Saturday, May 17, 2008

New Brunswick Autism Service Delivery Model At The CAUCE Conference 2008

The New Brunswick Autism Service Model will be discussed at the CAUCE Conference 2008 hosted this year by the University of Western Ontario. CAUCE, the Canadian Association for University Continuing Education, will be holding its 2008 Conference May 27, 2008 - May 31, 2008 at the Hilton London Ontario. Anne Higgins and Sheila Burt will be there for concurrent session 5 on May 30. Discussion of the New Brunswick Autism Service Model will focus on the UNB-CEL Autism Intervention Training Program:

How to Keep the Pieces Together: A Multi-Partnered Community Based Training Program

Anne Higgins, Director, Professional Development, College of Extended Learning, University of New Brunswick

Sheila Burt, Manager, Professional Development Division Delivery Team, University of New Brunswick

In 1998, a University of New Brunswick (UNB) professor and the autism community in the province lobbied the provincial government to fund intervention treatment for pre-school children. Today, the families of autistic children receive multi-partnered, systematized intervention services. The College of Extended Learning (CEL) at UNB is a pivotal partner in this endeavour, providing bilingual training and practicums, as well as holding together the many critical pieces of the complex service delivery. This session will examine the critical pieces that need to be paid attention to in the development and delivery of a multi-partnered, community-based training program and how the CEL has put mechanisms in place to anticipate problems and how these mechanisms are used to respond to multiple unique agendas.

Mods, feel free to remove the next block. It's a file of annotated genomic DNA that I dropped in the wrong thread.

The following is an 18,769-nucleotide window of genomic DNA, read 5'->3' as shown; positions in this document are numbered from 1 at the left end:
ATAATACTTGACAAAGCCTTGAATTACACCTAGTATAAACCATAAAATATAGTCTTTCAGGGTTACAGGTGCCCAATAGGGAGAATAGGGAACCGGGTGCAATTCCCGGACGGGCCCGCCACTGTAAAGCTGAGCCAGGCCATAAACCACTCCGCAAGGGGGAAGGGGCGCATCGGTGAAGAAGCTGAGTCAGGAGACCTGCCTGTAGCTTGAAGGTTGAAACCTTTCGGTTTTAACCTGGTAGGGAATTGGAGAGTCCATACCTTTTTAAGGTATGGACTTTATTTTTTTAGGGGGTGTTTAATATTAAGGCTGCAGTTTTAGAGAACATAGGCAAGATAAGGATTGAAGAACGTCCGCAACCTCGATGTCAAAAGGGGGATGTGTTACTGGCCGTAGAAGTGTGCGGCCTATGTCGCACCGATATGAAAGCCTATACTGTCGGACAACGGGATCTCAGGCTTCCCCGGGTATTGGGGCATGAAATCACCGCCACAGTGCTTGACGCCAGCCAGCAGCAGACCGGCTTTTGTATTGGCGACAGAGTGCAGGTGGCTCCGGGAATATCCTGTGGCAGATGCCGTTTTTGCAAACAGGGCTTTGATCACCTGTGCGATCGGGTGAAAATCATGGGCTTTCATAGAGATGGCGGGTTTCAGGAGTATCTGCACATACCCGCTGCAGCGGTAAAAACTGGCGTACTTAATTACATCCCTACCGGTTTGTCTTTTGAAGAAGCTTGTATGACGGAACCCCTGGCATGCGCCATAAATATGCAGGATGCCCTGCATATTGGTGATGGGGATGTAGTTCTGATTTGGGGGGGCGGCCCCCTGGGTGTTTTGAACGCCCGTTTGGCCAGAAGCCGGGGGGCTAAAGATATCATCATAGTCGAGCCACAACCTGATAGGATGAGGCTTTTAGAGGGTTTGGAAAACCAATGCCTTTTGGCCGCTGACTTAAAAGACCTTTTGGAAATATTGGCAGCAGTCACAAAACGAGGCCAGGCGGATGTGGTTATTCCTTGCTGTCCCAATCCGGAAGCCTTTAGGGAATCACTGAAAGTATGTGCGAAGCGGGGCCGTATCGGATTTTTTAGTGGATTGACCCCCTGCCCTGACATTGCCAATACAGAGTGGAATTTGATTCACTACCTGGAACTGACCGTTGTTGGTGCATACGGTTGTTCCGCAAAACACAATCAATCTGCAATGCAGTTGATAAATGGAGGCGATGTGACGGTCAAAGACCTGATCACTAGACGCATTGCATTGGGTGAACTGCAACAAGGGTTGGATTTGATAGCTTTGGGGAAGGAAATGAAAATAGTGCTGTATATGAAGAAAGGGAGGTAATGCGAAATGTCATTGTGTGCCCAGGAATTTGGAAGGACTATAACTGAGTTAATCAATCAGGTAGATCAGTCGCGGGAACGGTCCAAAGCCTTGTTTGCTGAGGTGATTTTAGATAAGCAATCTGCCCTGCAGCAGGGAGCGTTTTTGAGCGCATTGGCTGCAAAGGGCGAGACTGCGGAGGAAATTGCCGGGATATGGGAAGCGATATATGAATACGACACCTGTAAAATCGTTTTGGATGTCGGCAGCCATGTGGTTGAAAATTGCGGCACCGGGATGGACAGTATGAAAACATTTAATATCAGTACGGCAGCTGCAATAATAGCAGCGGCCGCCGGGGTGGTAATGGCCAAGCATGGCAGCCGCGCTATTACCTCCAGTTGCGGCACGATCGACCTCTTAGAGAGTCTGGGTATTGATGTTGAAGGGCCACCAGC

The UNB professor referenced in the above excerpt is Professor Emeritus (Psychology) and Clinical Psychologist Paul McDonnell. Paul was honored by the Autism Society of New Brunswick in 2006 for his contributions to autism in New Brunswick. He is the only person who has been so honored and it is impossible to overstate his role in improving the lives of autistic persons in New Brunswick. He has worked directly with autistic children, educated parents, professionals and public decision makers. Paul has guided the autism community and autism advocates toward effective evidence based interventions for autism and has provided many of the cornerstone elements of the New Brunswick Autism Service Model.

In the excerpt it also states that "the College of Extended Learning (CEL) at UNB is a pivotal partner in this endeavour". I agree completely with that statement. Anne Higgins and Sheila Burt, working with Paul, Barb D'Entremont and Amanda Morgan from UNB have put together the UNB-CEL Autism Intervention Training Program which now provides training to persons working with autistic preschoolers and in New Brunswick schools. The UNB-CEL AIT program is marked by its quality and integrity and ensures that autistic children in New Brunswick receive quality effective evidence based intervention and education.

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